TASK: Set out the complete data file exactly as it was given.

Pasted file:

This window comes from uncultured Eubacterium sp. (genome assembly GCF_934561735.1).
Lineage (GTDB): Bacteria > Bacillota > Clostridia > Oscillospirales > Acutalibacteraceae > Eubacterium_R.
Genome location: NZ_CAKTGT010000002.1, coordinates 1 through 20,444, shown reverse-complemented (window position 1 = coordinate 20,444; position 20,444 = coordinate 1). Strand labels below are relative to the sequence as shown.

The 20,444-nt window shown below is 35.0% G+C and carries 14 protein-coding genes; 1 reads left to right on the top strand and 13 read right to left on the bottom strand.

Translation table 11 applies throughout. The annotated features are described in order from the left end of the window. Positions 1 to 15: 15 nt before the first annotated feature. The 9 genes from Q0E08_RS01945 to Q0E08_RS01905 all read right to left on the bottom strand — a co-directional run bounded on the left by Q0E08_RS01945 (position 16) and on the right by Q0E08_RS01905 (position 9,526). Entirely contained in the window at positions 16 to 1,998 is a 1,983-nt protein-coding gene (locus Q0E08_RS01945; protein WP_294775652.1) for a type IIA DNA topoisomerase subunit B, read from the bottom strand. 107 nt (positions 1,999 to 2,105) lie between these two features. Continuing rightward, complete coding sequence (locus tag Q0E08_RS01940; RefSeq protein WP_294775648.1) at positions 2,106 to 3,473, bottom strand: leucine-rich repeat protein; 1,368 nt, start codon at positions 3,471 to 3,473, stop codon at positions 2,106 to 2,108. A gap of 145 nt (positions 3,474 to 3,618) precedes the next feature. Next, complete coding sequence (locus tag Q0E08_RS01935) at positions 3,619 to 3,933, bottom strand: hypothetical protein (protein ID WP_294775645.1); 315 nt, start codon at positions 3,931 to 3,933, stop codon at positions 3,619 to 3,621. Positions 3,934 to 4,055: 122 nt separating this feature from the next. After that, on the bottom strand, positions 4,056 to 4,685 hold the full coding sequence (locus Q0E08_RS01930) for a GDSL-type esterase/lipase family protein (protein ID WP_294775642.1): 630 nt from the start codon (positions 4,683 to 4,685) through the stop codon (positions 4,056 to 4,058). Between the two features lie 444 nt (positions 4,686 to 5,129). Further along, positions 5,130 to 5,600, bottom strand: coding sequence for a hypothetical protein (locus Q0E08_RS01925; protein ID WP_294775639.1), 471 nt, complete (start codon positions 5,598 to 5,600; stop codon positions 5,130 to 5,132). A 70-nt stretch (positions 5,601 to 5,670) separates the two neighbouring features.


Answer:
This window comes from uncultured Eubacterium sp. (genome assembly GCF_934561735.1).
Lineage (GTDB): Bacteria > Bacillota > Clostridia > Oscillospirales > Acutalibacteraceae > Eubacterium_R.
Genome location: NZ_CAKTGT010000002.1, coordinates 1 through 20,444, shown reverse-complemented (window position 1 = coordinate 20,444; position 20,444 = coordinate 1). Strand labels below are relative to the sequence as shown.

The 20,444-nt window shown below is 35.0% G+C and carries 14 protein-coding genes; 1 reads left to right on the top strand and 13 read right to left on the bottom strand.

Translation table 11 applies throughout. The annotated features are described in order from the left end of the window. Positions 1 to 15: 15 nt before the first annotated feature. The 9 genes from Q0E08_RS01945 to Q0E08_RS01905 all read right to left on the bottom strand — a co-directional run bounded on the left by Q0E08_RS01945 (position 16) and on the right by Q0E08_RS01905 (position 9,526). Entirely contained in the window at positions 16 to 1,998 is a 1,983-nt protein-coding gene (locus Q0E08_RS01945; protein WP_294775652.1) for a type IIA DNA topoisomerase subunit B, read from the bottom strand. 107 nt (positions 1,999 to 2,105) lie between these two features. Continuing rightward, complete coding sequence (locus tag Q0E08_RS01940; RefSeq protein WP_294775648.1) at positions 2,106 to 3,473, bottom strand: leucine-rich repeat protein; 1,368 nt, start codon at positions 3,471 to 3,473, stop codon at positions 2,106 to 2,108. A gap of 145 nt (positions 3,474 to 3,618) precedes the next feature. Next, complete coding sequence (locus tag Q0E08_RS01935) at positions 3,619 to 3,933, bottom strand: hypothetical protein (protein ID WP_294775645.1); 315 nt, start codon at positions 3,931 to 3,933, stop codon at positions 3,619 to 3,621. Positions 3,934 to 4,055: 122 nt separating this feature from the next. After that, on the bottom strand, positions 4,056 to 4,685 hold the full coding sequence (locus Q0E08_RS01930) for a GDSL-type esterase/lipase family protein (protein ID WP_294775642.1): 630 nt from the start codon (positions 4,683 to 4,685) through the stop codon (positions 4,056 to 4,058). Between the two features lie 444 nt (positions 4,686 to 5,129). Further along, positions 5,130 to 5,600, bottom strand: coding sequence for a hypothetical protein (locus Q0E08_RS01925; protein ID WP_294775639.1), 471 nt, complete (start codon positions 5,598 to 5,600; stop codon positions 5,130 to 5,132). A 70-nt stretch (positions 5,601 to 5,670) separates the two neighbouring features.